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Black Icons: “Re-envisioning the ancestors through visual art”

Black Icons: “Re-envisioning the ancestors through visual art”

This Article Was originally Written by MsKNY for African Prints in Fashion

A couple of weeks ago I went to a Pop-up by “Colored Girls Hustle” in Brooklyn. At the event I came across the visual artist Makeba “KEEBS” Rainey and her beautiful collages of Black Icons.  Find out more about the artist whose purpose is to “create art for Black People”.APiF: Please introduce your brand.Makeba “KEEBS” Rainey: I am a visual artist. My art merges the old with the new by re-envisioning the ancestors through new media. I am known for creating digital collage portraits of contemporary and historical Black icons.APiF: What inspired you to create your business?Makeba: It wasn’t so much inspiration as much as it was necessity that forced me to create a business out of making art. I am an artist first and foremost. I am a businesswoman second. Many artists create work for themselves, to spiritually/emotionally sustain themselves. It’s therapeutic. When I decided that I wanted my work to reach as many people as possible, that’s when I had to strategize and develop several marketing solutions to reach the most people. There is a creative problem-solving aspect to marketing and business, which is great, but it is also very stressful. I spend more time managing myself as an artist than I do creating new artwork.APiF: What is your professional background and how did you get into digital art/ graphic 

visual art

design?Makeba: I have been creating art my entire life. I did not go to art school and I am not a graphic designer. I started creating digital art because of the lack of physical space in the places I’ve lived and also because digital art is a natural reflection of the time we live in.APiF: What is the purpose of your brand?Makeba: I create art for Black people. My intention is to acknowledge and uplift the many gifts that Black Americans have contributed to global Black culture. I want Black people to see their greatness reflected back at them and to know, deep within, that we are powerful beyond imagination. I also want to encourage African-diasporic unity through conversation/reflections of the work.PIN ITAPiF: Is there sth like the most popular print or postcard and if yes who is on it?Makeba: James Baldwin is definitely a fan favorite. There’s no disputing how great he is. I think his posture and facial expression in the portrait matches his demeanor in real life and really the general sentiment of Black people living in America right now.APiF: Any advice for other small business and young entrepreneurs?Makeba: This seems like common sense, but, the more time and focus/intention you put into your art practice, the more you receive from it. You have a relationship with your practice just like you do with a person, and that relationship is reciprocal.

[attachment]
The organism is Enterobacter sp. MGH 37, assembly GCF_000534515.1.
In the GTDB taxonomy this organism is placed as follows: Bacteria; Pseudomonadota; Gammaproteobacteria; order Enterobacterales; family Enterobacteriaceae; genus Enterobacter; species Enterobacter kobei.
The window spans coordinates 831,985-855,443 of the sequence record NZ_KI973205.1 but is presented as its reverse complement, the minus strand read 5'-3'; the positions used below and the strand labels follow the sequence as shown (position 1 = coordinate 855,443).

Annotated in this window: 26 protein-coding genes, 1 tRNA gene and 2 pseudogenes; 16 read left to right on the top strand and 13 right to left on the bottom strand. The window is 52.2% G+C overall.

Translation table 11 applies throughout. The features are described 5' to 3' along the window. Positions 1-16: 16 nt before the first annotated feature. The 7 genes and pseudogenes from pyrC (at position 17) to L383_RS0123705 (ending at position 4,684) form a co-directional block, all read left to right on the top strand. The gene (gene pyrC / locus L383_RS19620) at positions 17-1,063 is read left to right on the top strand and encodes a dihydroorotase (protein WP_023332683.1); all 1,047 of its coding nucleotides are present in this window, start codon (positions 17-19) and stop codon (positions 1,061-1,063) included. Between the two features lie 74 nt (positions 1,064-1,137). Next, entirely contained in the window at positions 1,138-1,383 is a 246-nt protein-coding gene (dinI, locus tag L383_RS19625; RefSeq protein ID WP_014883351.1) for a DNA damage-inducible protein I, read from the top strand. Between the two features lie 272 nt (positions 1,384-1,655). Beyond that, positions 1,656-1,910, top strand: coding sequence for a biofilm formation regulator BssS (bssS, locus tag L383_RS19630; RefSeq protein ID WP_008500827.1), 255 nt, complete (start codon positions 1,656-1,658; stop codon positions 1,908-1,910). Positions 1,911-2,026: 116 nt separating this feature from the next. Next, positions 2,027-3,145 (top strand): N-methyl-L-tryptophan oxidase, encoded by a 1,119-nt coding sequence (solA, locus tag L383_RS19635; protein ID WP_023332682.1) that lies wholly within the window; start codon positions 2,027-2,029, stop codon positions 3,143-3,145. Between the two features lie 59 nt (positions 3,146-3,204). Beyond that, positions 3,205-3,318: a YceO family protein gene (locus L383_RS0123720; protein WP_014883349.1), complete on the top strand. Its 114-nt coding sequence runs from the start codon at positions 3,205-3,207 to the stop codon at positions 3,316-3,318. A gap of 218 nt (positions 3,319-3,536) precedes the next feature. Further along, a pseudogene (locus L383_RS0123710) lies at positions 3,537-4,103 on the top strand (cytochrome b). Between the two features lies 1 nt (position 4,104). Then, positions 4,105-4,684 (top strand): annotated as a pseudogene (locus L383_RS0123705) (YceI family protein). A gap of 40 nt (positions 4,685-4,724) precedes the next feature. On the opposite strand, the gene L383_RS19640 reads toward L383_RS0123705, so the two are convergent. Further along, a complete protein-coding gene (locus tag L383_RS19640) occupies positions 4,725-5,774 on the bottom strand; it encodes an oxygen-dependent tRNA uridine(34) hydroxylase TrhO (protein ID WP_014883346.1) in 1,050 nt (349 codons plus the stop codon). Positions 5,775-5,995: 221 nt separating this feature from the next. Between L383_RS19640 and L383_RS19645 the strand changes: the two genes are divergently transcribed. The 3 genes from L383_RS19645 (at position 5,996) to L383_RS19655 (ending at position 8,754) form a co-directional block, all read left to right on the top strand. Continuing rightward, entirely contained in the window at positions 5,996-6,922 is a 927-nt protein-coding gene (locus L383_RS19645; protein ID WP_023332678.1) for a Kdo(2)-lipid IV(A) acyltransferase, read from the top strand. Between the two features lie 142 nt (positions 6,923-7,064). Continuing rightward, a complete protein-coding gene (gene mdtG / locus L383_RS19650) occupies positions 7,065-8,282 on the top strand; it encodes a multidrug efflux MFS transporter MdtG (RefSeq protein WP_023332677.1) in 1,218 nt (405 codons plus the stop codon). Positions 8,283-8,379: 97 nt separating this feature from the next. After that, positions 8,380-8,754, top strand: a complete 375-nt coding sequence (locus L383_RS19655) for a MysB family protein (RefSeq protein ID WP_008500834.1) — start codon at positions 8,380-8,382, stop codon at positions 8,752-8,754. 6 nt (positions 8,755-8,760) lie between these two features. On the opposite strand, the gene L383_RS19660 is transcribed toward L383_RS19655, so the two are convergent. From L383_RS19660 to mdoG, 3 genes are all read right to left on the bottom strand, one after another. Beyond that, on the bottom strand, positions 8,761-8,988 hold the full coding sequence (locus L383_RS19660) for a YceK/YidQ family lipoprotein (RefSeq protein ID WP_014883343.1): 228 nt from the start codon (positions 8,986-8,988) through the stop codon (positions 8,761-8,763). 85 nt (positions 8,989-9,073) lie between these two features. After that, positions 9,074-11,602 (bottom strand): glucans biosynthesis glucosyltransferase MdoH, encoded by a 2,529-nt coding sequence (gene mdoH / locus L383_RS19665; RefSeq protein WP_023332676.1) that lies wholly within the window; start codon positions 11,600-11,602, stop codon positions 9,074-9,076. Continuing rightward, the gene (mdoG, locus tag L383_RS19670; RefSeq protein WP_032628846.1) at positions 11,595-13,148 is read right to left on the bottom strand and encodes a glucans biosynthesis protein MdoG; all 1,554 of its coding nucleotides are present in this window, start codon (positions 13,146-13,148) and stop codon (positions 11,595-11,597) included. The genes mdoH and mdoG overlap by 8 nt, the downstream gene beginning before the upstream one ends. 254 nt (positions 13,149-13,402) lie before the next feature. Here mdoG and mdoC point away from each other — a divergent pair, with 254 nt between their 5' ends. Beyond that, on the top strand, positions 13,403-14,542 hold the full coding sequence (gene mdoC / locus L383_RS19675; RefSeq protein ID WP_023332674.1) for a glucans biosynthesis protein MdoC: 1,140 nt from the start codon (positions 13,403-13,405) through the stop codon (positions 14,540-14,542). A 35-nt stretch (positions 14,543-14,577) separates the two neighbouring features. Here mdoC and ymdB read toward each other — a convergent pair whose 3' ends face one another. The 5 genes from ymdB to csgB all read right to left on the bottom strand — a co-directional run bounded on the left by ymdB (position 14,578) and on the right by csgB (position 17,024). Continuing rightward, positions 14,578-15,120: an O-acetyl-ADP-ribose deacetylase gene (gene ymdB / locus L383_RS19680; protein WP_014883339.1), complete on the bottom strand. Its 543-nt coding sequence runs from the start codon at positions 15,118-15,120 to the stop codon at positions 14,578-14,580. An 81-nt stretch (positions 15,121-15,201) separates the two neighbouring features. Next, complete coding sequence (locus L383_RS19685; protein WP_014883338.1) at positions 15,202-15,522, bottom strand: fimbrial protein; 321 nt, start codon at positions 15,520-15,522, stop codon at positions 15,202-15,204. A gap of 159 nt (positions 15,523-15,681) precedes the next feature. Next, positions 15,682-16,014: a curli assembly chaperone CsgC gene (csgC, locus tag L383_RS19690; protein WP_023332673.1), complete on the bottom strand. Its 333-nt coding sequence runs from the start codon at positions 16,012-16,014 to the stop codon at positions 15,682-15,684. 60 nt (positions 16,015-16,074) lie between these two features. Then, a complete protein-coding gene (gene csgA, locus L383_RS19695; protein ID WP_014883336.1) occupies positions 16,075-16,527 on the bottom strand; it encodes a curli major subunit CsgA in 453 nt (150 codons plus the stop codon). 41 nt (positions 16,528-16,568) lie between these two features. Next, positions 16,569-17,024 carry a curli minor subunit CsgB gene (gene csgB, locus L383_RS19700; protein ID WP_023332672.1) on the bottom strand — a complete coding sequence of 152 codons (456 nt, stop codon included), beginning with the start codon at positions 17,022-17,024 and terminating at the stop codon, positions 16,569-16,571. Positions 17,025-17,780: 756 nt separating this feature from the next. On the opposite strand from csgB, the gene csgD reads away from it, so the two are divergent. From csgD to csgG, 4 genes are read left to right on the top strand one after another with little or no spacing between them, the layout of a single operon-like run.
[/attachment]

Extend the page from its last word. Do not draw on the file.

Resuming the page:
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Find out more about visual artist Makeba Keebs:

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